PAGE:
4 Reasons to Rethink Facebook Engagement

facebook likeAn estimated 67 percent of American adults use Facebook today.  That makes the social media giant on the surface the best channel for small business owners to connect with their clients, customers and partners.

But there are reasons to rethink Facebook engagement. Those reasons include signs some users are getting tired of the site.

The social network is completing a new redesign intended to reignite the spark with its audience. However, it could be too little too late.

Re-evaluating Facebook Engagement

Small business owners need to be concerned about “Facebook fatigue” too. It means that the audience they are trying to reach may be vacating the site,  rendering marketers’ efforts fruitless.

Below are four reasons you may want to reconsider the value of your Facebook engagement:

1. Decline

Facebook remains the largest social network with users in the U.S. However, data indicates that may not always be the case. A study released last month by the Pew Research Center says 20 percent of online adults have quit the site. The study also shows only eight percent of online adults who don’t yet use Facebook have any intention of doing so in the future.

This suggests that not only has Facebook been loosing members, but that the site may have limited room for growth.

Meanwhile, competing social networks continue to expand their audiences. A separate survey shows Pinterest may soon overtake Twitter as the second leading social media site with American users after Facebook.

Small business owners must decide which social networks are the best investment of their time and utilize them in order reach their unique audiences.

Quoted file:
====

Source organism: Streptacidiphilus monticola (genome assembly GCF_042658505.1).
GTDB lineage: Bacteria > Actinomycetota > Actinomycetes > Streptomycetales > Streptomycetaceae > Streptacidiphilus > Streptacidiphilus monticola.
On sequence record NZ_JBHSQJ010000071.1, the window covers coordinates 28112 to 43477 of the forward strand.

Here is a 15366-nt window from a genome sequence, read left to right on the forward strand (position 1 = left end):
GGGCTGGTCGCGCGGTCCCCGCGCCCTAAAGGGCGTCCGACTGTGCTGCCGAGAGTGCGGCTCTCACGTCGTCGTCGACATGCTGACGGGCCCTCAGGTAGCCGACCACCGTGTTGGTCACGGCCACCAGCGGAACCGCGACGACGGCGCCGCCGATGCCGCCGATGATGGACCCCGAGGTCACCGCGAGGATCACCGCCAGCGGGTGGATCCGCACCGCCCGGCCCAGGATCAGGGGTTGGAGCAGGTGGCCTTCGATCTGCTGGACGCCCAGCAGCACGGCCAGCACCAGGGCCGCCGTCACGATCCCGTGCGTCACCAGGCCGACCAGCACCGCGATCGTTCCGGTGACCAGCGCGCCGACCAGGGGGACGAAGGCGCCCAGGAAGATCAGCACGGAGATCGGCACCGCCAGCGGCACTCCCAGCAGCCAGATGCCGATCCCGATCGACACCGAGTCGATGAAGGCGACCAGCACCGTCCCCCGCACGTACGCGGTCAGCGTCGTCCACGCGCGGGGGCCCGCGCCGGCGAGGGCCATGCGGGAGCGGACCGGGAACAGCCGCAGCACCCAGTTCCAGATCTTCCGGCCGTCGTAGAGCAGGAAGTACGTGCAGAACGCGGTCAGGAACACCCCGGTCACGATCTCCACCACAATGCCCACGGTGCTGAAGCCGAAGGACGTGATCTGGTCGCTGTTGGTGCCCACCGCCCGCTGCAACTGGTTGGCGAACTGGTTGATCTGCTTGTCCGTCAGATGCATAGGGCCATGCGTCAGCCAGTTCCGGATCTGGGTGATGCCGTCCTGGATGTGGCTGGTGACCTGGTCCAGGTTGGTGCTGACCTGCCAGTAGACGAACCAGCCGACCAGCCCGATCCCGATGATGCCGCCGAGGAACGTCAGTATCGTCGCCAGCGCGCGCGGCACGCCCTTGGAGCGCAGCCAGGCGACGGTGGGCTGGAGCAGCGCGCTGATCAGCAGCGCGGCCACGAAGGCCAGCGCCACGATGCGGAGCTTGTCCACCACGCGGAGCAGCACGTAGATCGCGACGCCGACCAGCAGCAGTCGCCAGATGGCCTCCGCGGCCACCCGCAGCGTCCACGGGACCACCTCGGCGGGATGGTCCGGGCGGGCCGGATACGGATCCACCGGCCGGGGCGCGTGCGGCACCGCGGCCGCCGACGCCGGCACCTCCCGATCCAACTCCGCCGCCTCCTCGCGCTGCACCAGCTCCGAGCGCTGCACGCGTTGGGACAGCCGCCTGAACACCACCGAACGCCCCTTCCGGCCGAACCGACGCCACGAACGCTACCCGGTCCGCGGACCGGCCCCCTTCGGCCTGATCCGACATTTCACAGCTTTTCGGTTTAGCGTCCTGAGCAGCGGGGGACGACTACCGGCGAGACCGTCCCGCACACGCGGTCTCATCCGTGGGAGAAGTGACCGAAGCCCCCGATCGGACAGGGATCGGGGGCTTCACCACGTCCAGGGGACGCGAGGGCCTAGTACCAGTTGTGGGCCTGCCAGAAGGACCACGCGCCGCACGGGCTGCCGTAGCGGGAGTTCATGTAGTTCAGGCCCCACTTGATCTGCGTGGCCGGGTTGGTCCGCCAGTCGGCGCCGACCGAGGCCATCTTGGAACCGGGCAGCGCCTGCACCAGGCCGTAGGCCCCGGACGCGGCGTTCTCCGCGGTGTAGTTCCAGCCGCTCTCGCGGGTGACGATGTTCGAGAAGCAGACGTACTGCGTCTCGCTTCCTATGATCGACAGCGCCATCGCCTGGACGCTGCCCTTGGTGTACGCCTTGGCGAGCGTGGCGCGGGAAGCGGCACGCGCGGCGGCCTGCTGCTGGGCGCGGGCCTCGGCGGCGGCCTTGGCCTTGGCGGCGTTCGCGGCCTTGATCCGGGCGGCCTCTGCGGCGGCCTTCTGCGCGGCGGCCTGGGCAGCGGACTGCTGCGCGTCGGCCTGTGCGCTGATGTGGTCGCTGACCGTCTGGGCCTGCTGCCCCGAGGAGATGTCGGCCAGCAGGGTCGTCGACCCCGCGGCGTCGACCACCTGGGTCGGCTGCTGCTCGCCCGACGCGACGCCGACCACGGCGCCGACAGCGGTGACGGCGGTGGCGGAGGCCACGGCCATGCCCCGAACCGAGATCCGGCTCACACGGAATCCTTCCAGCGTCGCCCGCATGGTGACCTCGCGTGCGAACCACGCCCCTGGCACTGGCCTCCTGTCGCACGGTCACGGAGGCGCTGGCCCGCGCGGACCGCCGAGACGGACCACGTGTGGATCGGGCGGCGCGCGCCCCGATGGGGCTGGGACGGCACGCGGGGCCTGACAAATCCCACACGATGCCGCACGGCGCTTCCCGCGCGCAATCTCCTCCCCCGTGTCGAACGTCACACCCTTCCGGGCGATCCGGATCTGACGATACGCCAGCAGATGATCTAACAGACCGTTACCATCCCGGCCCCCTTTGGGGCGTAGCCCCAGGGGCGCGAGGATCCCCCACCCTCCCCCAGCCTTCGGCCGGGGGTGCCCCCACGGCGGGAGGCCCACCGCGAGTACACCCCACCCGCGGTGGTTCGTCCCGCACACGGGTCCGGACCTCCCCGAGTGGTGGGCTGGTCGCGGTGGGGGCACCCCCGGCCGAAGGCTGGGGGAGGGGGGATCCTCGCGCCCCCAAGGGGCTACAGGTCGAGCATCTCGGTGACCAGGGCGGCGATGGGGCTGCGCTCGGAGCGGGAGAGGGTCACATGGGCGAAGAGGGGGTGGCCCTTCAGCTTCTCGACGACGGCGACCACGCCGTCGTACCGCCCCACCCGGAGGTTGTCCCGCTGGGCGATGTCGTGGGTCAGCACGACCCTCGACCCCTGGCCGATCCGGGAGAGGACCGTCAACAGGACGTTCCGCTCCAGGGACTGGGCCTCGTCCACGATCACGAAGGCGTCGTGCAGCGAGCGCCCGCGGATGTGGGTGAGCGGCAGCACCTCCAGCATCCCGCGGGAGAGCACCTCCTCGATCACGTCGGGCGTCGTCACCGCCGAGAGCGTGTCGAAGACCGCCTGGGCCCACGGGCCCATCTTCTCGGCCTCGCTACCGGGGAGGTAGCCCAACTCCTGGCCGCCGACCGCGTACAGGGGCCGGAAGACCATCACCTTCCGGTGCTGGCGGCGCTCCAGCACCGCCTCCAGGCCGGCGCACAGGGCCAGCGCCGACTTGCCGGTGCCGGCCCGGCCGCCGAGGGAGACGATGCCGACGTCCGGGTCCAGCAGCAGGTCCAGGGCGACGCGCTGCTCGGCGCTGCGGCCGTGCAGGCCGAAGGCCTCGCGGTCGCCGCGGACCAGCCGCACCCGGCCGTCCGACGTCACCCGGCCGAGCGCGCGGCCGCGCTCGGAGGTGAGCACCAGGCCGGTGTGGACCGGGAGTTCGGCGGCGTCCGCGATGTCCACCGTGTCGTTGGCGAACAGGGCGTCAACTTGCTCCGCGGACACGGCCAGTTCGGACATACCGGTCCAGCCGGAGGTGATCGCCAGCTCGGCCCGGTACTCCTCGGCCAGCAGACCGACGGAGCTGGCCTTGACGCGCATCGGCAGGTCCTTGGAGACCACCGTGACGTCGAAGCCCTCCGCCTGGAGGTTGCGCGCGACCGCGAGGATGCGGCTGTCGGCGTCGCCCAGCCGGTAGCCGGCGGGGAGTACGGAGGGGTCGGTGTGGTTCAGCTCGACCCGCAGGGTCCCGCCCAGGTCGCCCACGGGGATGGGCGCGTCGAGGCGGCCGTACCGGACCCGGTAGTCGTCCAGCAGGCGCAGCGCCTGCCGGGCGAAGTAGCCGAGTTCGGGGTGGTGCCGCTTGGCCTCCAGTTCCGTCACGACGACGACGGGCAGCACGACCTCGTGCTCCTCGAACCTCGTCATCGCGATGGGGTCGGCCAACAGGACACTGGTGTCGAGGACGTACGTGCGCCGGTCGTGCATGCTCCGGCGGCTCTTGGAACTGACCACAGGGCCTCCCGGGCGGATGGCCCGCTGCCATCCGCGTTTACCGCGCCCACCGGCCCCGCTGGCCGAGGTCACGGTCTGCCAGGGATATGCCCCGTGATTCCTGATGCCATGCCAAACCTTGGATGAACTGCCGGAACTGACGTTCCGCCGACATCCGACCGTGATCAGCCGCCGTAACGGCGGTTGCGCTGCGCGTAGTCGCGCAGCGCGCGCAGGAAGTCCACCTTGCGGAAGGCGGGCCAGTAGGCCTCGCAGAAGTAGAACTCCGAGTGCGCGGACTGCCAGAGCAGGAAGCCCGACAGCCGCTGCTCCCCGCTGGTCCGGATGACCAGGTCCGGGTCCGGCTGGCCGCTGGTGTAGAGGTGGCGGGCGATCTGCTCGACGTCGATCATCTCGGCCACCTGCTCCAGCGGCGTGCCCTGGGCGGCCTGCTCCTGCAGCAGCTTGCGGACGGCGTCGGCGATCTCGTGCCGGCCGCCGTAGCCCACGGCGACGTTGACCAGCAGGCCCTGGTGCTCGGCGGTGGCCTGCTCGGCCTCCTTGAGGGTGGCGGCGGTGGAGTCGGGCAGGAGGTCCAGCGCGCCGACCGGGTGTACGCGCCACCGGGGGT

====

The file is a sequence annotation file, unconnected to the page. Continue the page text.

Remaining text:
2. Lack of Engagement

The Pew research study also revealed another concern with the popular social network. That problem involves Facebook engagement. The issue should definitely be of concern to any small business owner investing time or money in reaching followers on Facebook. The study found 61 percent of Facebook’s audience has voluntarily taken a break from the network for several weeks or more at one point.

In the official overview for the report, researchers Lee Rainie, Aaron Smith, and Maeve Duggan wrote:

The largest group (21%) said that their “Facebook vacation” was a result of being too busy with other demands or not having time to spend on the site. Others pointed toward a general lack of interest in the site itself (10% mentioned this in one way or another), an absence of compelling content (10%), excessive gossip or “drama” from their friends (9%), or concerns that they were spending too much time on the site and needed to take a break (8%).

This means that when you attempt to engage your audience on Facebook, you can never be sure how many of them may be active.

3. Noise

Bigger is not always better when it comes to small business marketing. In his post “Winning the Social Media Overwhelm Race,” small business consultant Jeff Korhan suggests Facebook, with its huge user base and high volume of messages, may dilute a business’s signal, making the site less useful when communicating to customers.

Many businesses are discovering that Facebook isn’t working for them, so they are focusing their efforts on LinkedIn, Pinterest, or Google+…It’s better to have a robust presence on Pinterest than a mediocre one across the board on the more “popular” networks.

4. Overload

Beyond the inability to reach customers with your message over the din, Korhan says another problem with diluting your marketing efforts on a large, popular site like Facebook is that the effort will deplete your resources and morale while giving you little return on your investment of time and money.

Instead, Korhan suggests never assuming that Facebook engagement or even social media in general is absolutely the right channel to reach customers.

Carefully consider where you can invest your limited marketing resources for the most effective return.

Facebook Photo via Shutterstock

The post 4 Reasons to Rethink Facebook Engagement appeared first on Small Business Trends.

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